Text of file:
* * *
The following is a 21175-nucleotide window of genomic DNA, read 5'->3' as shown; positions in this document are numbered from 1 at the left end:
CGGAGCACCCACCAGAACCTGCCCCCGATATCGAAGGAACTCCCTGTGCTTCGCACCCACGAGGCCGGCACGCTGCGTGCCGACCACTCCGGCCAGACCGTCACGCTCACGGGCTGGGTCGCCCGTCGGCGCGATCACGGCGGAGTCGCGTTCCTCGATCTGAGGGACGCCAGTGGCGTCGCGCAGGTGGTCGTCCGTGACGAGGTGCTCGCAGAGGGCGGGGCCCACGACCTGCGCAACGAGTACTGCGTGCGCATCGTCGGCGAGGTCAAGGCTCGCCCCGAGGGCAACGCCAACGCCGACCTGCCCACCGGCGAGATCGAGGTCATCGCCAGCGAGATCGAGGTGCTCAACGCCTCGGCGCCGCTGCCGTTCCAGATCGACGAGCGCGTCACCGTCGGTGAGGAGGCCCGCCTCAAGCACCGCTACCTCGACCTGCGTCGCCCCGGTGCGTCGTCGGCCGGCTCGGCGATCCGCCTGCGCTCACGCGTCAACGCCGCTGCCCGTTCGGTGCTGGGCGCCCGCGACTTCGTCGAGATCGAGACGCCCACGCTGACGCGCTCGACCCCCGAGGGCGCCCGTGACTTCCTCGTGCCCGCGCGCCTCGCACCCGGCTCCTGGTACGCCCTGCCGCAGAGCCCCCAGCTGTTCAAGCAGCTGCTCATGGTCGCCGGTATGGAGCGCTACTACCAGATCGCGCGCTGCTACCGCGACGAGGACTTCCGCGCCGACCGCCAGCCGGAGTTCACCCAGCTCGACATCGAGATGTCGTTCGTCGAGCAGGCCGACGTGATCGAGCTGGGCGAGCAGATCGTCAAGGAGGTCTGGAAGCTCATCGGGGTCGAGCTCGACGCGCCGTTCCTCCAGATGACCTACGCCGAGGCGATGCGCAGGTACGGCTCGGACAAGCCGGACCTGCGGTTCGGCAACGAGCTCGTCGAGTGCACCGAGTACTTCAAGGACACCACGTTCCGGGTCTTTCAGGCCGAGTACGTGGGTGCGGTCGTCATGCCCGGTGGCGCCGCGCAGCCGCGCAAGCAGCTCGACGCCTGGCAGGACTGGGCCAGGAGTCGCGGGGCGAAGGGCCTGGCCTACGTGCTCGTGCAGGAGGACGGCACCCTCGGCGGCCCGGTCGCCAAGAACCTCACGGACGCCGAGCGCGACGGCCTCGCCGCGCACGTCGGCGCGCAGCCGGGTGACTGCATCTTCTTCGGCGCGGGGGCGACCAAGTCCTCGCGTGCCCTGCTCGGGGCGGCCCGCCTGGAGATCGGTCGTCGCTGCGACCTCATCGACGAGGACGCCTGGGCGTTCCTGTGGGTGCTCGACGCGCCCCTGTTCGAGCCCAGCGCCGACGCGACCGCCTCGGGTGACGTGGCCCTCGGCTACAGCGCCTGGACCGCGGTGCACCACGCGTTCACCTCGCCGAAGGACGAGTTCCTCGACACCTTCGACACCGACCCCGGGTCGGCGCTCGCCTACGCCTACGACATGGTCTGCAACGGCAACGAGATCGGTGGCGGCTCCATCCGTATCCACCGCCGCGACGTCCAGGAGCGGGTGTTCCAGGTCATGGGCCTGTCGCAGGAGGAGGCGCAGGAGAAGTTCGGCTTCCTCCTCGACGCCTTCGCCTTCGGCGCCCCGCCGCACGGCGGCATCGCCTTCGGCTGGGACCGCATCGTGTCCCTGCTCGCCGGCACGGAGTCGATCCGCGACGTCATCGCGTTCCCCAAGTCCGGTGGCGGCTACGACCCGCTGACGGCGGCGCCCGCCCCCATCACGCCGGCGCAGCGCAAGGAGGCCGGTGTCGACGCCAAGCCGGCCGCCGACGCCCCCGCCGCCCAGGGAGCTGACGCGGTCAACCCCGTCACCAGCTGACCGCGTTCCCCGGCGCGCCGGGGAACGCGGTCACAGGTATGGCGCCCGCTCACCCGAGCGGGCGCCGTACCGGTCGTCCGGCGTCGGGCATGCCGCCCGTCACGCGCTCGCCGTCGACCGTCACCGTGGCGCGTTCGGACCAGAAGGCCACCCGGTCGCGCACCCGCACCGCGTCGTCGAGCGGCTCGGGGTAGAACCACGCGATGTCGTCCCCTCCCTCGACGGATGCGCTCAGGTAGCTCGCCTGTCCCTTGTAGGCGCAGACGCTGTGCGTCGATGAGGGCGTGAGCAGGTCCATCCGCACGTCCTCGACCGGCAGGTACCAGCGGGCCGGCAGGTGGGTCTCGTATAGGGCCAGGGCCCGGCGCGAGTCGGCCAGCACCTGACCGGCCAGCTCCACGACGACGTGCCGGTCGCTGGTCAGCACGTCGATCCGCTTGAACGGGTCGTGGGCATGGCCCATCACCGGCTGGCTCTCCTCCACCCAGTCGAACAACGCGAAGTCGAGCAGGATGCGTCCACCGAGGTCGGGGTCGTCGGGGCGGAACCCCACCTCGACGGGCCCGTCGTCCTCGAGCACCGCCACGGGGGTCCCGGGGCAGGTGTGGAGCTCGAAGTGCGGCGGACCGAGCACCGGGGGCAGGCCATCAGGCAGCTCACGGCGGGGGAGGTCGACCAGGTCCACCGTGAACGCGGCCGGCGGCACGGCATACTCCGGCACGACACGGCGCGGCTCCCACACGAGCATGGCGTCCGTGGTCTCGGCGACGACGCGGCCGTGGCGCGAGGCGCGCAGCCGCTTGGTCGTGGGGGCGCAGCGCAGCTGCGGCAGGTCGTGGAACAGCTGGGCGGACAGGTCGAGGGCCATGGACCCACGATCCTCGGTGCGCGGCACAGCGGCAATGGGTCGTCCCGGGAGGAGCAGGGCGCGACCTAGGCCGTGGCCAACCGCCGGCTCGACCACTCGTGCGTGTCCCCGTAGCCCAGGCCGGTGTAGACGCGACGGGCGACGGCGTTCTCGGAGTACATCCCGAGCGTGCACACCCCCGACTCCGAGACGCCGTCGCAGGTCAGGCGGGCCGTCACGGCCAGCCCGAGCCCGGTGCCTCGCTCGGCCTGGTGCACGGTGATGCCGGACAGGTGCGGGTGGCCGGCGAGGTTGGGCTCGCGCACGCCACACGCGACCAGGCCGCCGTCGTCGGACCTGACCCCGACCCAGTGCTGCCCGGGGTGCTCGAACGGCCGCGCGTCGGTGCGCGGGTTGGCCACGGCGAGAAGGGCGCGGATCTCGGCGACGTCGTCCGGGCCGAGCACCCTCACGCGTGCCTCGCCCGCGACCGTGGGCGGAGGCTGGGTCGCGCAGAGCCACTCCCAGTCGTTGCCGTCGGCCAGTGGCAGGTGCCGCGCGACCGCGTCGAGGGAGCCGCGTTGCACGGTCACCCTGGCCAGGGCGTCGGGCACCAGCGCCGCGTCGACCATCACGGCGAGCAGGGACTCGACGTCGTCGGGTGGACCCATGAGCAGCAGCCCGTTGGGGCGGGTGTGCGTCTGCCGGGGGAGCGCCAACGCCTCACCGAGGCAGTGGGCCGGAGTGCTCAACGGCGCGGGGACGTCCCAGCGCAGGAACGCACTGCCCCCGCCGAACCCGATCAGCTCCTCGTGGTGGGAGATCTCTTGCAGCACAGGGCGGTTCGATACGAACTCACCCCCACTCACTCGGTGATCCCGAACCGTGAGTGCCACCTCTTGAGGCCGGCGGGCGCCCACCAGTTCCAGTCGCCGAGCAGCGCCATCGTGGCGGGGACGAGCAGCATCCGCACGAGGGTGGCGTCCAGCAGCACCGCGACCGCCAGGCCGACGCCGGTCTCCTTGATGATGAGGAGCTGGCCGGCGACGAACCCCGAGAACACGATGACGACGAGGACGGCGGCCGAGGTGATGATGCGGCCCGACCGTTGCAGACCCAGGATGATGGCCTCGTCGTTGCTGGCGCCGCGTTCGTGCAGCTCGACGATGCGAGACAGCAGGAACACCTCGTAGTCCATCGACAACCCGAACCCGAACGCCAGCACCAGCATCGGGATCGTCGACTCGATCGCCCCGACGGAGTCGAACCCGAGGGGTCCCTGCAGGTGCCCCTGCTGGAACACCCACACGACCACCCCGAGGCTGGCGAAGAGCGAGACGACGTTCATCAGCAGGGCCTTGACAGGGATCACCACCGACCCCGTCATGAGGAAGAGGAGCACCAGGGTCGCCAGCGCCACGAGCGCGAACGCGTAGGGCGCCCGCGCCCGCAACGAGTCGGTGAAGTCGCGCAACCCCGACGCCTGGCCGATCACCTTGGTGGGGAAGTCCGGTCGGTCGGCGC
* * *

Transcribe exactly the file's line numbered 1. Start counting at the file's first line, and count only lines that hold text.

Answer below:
The following is a 21175-nucleotide window of genomic DNA, read 5'->3' as shown; positions in this document are numbered from 1 at the left end: